A musical director who had a close brush with death received a standing ovation when he returned to conduct his first concert since his recovery began.
Barry Todd, who founded the now 230-strong Midland Voice Choir, suffered a massive rupture to a major artery in October and was in intensive car for almost three weeks.
The 64-year-old, who lives in Balsall Common, had to undergo 12 operations and, because he very quickly developed clots in his left leg, had to have it amputated - and he spent two weeks in a coma.
Six months on, Mr Todd returned to conduct his beloved choir at a concert at Warwick Arts Centre on Saturday. Speaking afterwards, he said: “There was a standing ovation. It was very emotional. I was very lucky to have been given a second chance in life, so to be there was fantastic.”
Although Mr Todd was unconscious after he suffered the abdominal aortic aneurysm, he has a clear memory of the fateful morning when it happened. He said: “I woke up in a lot of pain and eventually called an ambulance. They took me to Warwick Hospital, but then I had to be immediately transferred to the University Hospital in Coventry, where I had several operations, including one to remove my left leg.
“I wasn’t aware of any of it until afterwards and I remember the nurse telling me that my left leg had been removed. But I didn’t take it so badly. Removing my leg helped to save my life, so to me, it was a no-brainer. I can learn to walk again.”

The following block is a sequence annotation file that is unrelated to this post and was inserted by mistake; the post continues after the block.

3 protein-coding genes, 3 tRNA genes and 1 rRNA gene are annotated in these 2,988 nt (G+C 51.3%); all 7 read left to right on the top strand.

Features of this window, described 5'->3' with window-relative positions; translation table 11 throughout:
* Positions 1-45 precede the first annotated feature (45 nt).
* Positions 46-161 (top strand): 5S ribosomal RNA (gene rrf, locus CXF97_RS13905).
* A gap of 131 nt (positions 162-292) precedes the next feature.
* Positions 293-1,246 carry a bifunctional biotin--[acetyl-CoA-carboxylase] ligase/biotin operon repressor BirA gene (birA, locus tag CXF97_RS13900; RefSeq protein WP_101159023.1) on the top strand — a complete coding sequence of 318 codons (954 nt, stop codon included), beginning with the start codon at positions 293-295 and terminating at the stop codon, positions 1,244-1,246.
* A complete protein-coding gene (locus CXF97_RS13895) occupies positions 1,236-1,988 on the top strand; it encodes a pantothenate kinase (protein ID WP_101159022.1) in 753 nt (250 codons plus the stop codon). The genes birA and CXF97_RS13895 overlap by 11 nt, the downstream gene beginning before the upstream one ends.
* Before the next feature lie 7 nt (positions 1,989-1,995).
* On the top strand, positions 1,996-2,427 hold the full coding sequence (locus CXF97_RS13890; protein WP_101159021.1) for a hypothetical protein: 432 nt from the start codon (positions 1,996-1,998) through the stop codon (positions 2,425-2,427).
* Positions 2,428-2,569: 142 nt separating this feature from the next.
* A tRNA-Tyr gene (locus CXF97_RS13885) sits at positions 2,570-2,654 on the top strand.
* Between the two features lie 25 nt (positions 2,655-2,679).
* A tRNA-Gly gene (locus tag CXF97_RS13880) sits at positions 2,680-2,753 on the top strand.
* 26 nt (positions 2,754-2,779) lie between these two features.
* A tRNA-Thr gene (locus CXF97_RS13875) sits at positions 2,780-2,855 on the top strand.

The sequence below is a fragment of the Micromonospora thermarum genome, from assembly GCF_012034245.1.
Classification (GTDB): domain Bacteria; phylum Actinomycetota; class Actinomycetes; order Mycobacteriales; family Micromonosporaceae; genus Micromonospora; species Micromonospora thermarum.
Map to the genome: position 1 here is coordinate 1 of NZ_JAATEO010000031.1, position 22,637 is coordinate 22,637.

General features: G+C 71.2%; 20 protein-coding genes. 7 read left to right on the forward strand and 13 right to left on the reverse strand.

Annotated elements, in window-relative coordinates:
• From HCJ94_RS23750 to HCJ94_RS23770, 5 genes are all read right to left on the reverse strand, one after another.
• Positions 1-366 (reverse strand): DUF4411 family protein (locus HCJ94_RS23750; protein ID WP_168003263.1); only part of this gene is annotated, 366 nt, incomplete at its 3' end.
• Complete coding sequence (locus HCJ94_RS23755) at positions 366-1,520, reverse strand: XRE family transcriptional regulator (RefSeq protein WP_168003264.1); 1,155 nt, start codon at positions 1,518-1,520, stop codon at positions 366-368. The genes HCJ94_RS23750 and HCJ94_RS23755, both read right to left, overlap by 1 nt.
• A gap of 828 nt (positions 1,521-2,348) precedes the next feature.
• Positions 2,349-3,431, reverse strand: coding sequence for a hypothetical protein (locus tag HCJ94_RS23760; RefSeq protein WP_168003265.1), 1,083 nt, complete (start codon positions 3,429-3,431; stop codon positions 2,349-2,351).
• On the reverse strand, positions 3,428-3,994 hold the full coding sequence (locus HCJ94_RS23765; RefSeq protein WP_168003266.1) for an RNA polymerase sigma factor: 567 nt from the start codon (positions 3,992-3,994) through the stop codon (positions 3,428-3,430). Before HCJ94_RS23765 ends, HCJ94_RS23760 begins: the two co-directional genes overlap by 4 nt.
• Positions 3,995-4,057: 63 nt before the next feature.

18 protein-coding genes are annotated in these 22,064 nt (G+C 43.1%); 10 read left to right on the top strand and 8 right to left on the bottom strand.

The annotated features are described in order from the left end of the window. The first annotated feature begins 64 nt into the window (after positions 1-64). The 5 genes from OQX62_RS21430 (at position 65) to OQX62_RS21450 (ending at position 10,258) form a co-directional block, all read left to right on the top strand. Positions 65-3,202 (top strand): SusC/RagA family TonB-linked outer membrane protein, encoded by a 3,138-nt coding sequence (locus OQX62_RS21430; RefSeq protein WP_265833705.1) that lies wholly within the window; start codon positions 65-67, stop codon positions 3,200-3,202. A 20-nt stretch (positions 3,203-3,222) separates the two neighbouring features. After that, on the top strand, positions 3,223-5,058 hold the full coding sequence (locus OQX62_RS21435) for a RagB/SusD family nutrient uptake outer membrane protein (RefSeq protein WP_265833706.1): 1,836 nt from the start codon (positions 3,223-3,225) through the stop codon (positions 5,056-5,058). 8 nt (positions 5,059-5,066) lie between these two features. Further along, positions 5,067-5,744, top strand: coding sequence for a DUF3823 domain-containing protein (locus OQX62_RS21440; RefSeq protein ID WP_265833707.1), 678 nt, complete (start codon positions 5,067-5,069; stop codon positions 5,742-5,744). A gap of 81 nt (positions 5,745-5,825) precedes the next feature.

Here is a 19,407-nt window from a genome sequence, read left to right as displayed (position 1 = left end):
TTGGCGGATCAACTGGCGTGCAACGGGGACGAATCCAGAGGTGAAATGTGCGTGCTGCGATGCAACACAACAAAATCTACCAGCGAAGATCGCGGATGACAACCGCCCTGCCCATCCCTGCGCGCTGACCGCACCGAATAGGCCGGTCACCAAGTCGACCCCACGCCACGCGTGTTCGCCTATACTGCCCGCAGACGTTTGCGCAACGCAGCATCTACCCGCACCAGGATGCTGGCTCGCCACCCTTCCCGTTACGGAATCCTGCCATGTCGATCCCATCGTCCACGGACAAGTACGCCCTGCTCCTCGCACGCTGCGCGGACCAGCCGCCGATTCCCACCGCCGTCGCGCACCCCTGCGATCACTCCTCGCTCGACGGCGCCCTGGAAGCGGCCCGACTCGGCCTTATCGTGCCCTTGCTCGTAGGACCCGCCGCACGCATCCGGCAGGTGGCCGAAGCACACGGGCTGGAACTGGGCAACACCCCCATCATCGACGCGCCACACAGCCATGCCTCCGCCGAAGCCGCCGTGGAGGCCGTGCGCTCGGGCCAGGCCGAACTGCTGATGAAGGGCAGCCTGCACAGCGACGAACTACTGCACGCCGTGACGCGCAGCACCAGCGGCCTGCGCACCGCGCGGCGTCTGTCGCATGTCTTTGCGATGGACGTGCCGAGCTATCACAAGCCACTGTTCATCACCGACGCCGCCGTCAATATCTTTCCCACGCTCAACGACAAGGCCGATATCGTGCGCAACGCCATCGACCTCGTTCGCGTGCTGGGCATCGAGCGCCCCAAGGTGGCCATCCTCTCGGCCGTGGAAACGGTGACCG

After waking up from being in a week-long coma, Mr Todd, who has been playing the piano since he was four years old, soon developed pneumonia and slipped back into a coma for another week. He said: “While I was unconscious, my wife Carol played some of the music I had started to rehearse with the choir before I had had the aneurysm. I started to whistle and then mouth the words. I have no recollection.
“It’s quite amazing what music does to the brain.”
Mr Todd worked as a professional pianist and conductor for much of his life and, since retiring, has been running choirs as a hobby. So it is no surprise that although he still requires a full-time care and has lost the use of his left leg, he is very keen to take part in more concerts this year.
He said: “I am planning to lead two charity concerts in November. Rehearsing for the concerts gives me a buzz, which helps with my recovery.
“Everybody in the choir is a fantastic person and they sing their hearts out. Doing these charity concerts are so worthwhile.”
Anyone who wants to get involved in the concerts can email Barry at email@example.com